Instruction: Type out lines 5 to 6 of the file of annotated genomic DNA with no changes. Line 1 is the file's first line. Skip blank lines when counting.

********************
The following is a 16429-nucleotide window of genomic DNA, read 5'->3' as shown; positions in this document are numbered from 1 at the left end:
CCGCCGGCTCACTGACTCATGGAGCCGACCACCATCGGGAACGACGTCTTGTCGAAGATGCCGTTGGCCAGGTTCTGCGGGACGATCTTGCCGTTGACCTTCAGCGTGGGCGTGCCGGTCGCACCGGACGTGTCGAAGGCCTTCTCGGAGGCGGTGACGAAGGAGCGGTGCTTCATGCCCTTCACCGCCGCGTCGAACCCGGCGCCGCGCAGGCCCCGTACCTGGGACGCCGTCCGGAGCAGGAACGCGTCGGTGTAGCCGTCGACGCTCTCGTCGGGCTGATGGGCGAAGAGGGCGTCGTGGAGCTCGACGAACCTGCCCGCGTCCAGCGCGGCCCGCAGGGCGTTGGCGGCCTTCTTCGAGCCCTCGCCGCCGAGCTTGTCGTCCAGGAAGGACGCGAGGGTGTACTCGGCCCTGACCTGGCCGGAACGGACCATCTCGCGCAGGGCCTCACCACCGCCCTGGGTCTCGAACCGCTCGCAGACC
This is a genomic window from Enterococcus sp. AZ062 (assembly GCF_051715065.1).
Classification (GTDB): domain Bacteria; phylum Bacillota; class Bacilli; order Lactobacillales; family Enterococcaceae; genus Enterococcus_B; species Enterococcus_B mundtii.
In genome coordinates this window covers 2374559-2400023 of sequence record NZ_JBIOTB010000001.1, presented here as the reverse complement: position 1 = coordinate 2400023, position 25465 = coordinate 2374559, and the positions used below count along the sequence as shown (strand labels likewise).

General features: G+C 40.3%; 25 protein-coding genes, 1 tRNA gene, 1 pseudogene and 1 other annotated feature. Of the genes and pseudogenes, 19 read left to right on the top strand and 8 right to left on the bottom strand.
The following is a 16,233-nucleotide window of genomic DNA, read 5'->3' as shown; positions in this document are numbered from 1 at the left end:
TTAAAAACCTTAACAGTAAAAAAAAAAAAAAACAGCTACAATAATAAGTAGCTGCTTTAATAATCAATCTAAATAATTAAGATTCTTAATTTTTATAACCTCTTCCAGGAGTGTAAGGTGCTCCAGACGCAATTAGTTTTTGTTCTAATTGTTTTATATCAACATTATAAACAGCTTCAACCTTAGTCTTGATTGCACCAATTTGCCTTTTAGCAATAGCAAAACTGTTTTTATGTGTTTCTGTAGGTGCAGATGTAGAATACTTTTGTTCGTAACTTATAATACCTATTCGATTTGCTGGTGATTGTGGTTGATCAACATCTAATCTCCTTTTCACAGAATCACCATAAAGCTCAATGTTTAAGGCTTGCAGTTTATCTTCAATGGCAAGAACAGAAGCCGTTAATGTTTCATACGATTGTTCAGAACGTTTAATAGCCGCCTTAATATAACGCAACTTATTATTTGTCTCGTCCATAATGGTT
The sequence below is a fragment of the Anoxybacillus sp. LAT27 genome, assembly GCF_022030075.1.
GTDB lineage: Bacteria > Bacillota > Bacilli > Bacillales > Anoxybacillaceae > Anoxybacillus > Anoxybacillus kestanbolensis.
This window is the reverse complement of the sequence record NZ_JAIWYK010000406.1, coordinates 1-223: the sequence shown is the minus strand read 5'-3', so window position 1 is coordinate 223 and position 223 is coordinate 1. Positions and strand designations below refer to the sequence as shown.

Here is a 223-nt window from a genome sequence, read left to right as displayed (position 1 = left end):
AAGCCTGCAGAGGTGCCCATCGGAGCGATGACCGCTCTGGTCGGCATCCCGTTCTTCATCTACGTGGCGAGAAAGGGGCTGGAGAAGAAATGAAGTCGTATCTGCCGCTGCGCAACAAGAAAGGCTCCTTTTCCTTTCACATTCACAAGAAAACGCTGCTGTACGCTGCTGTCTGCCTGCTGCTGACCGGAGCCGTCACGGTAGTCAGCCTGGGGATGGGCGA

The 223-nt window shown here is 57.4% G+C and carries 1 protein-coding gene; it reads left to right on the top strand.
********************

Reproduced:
In genome coordinates this window covers 2374559-2400023 of sequence record NZ_JBIOTB010000001.1, presented here as the reverse complement: position 1 = coordinate 2400023, position 25465 = coordinate 2374559, and the positions used below count along the sequence as shown (strand labels likewise).

General features: G+C 40.3%; 25 protein-coding genes, 1 tRNA gene, 1 pseudogene and 1 other annotated feature. Of the genes and pseudogenes, 19 read left to right on the top strand and 8 right to left on the bottom strand.